MR uses a unique approach to understanding modern money. As money is a central component of the monetary system it’s crucial to build a solid understanding of precisely what money is. MR uses a specific description of money using a “scale of moneyness” with the focus on money as a medium of exchange. This is entirely different than the standard orthodox and heterodox views of money in a vertical hierarchy.
This brings us to a central component of MR which is the banking system and what MR calls “inside money” (money that comes from inside the money system). We focus primarily on modern banking because we view the money system as being dominated by banks. Most modern money systems are comprised almost entirely of bank deposits that were created through the lending process. So we build our understandings of money around this all important money as opposed to building government centric models like most other schools do (or worse, ignoring banking altogether).
See the following for more:
5. Understanding the Institutional Design of the Monetary System
MR is largely about understanding the institutions within a specific monetary system. We think many modern economists get this understanding wrong and end up placing certain institutions at a level of prominence that is misguided. The most prominent example is the Federal Reserve. While many economists and schools of thought focus on the Fed and its importance as a “money printer” or centrality to the reserve system, MR views the Fed as a facilitating entity to the banking system and an entity that merely serves as an intermediary to other intermediaries (the banks). Therefore, it is misguided to overemphasize the importance of the Fed to the real economy when its primary purpose is secondary in nature. You can read more on this here.
JKH’s Contingent Institutional Approach also provides a totally unique but sophisticated look at the current monetary arrangement and the actual design of our system.
6. Quantity Value vs Acceptance Value.
Understanding why fiat money has any value at all is paramount to understanding the monetary system. We break this down into two specific and clear definitions:
Acceptance value represents the public’s willingness to accept something as the nation’s unit of account and medium of exchange. This is largely the result of government laws and infrastructures.
Quantity value describes the medium of exchange’s value in terms of purchasing power, inflation, exchange rates, production value, etc. This is primarily the result of the quality of output produced by the total economy.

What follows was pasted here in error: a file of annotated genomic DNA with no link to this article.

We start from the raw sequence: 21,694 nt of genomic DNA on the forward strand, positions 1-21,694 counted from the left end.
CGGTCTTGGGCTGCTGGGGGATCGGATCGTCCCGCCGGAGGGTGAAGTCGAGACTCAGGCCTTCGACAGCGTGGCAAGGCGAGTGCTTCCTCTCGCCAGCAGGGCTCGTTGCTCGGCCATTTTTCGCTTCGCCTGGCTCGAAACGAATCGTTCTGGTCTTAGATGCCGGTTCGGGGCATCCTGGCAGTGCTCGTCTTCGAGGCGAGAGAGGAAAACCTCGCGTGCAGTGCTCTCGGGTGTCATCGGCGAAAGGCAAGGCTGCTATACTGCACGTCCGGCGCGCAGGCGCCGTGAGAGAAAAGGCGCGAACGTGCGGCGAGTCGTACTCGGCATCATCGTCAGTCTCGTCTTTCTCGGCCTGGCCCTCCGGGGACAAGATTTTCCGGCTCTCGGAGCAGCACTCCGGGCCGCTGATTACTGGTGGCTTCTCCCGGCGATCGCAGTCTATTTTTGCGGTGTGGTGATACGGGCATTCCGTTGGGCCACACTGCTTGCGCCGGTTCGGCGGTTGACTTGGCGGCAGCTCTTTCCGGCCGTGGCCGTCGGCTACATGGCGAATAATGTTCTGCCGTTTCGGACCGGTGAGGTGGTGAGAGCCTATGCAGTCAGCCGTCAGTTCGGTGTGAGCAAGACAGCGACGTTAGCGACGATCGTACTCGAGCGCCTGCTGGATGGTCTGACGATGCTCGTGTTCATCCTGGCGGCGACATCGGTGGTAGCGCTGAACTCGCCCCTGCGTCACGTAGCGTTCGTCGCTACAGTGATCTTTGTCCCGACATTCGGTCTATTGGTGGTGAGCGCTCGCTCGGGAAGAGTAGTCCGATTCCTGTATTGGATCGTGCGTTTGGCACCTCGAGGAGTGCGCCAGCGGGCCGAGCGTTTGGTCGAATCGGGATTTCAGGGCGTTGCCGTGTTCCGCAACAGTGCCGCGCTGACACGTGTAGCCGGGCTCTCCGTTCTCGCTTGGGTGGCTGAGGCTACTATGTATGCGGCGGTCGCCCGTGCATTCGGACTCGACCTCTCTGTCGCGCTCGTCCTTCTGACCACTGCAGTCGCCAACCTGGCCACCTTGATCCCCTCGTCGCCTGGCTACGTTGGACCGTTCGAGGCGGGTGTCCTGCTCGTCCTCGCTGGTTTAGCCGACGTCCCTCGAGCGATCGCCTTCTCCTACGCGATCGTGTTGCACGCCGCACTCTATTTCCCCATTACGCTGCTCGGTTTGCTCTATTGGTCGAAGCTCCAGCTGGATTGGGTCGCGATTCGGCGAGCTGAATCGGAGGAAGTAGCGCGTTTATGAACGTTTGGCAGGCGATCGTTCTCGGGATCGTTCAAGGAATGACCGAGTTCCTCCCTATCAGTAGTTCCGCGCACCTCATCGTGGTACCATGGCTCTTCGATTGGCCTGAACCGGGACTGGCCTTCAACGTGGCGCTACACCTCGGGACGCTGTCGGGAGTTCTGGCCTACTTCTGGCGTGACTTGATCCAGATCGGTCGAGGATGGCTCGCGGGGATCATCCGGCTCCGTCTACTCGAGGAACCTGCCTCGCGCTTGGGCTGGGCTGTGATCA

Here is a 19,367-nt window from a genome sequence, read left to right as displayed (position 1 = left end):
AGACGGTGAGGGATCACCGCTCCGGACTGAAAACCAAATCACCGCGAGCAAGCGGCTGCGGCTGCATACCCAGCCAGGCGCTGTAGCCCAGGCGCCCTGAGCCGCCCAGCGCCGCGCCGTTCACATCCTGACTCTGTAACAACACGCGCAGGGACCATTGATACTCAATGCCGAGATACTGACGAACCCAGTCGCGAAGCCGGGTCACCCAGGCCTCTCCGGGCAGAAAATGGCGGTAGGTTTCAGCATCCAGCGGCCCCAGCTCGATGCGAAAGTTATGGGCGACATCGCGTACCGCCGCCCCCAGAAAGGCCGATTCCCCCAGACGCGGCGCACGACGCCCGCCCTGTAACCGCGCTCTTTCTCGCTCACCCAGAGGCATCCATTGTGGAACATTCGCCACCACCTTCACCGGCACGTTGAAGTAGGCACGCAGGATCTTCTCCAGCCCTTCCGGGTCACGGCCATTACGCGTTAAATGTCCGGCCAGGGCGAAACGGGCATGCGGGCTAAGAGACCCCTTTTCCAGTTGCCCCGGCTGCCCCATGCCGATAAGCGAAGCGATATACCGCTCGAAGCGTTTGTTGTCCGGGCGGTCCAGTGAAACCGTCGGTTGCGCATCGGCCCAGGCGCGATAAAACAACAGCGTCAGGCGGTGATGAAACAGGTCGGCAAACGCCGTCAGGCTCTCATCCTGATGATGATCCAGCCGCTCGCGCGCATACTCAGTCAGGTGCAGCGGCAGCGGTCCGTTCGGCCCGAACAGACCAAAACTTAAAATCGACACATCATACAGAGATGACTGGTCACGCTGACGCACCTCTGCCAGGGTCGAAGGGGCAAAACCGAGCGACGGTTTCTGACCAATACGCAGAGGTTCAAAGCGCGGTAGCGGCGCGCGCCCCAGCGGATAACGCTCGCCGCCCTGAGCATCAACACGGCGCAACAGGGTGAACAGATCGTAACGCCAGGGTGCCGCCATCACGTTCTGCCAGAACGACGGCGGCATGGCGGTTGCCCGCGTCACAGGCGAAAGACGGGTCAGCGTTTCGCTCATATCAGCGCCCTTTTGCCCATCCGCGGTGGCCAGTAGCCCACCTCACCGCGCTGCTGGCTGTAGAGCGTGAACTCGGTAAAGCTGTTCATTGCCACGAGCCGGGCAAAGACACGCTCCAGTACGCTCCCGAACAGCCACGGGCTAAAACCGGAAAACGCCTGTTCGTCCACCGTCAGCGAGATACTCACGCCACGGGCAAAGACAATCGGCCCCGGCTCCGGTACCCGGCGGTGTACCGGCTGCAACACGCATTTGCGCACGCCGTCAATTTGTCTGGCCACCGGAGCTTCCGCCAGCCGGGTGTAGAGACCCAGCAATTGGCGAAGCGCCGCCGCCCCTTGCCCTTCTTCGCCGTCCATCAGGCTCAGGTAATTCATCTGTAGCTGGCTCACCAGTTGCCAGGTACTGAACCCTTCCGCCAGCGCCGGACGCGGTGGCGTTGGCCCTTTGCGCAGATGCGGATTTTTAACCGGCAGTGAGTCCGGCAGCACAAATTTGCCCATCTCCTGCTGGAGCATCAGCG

7. Understanding fiat money’s linkages to viability
We build our understanding of fiat money’s viability based on the understanding that a monetary system exists primarily for the purpose of exchanging goods and services. So the money system is inherently as good as the quality of its output. We form the linkages of fiat money’s viability using that the value of any form of fiat money is ultimately derived from three key linkages:
2. Money Supply Management
3. Laws & Regulation
All of these linkages play key roles in maintaining a stable money system.
8. MR is entirely open to other schools and their views of the money system.
Because we focus primarily on operational realities we are very open to other schools of thought and their policy ideas and thoughts. You’ll notice that MR appears as though it’s a mixture of many different schools and understandings. That’s because it is! This is the power of the unbiased operational view. There is no such thing as a set of MR policy ideas or ideologies that must always be adhered to. MRists understand that the monetary system is evolving and changing and that requires a flexible and open-minded approach to viewing the system. You’ll often notice us agreeing with Austrian economists, Keynesians, Market Monetarists, etc. One of the keys of the approach is to maintain an open-mind and open arms to other schools and their ideas. No one has all the right answers and any school that sells you their message as though they do is likely peddling something more like an ideology and not an unbiased view of the world.
9. S=I+(S-I) & The lead role of the private sector .
We break down Wynne Godley’s sectoral balances approach to provide a clearer understanding of the balance in the monetary system. Through the equation S=I+(S-I) one can clearly begin to see why private investment plays such an important role in the economy. A big part of MR is understanding the balance between agents in the economy. The monetary system exists primarily so private agents can transact business in the pursuit of better living standards. This is most often achieved when private agents are productive and providing goods and services that improve overall living standards.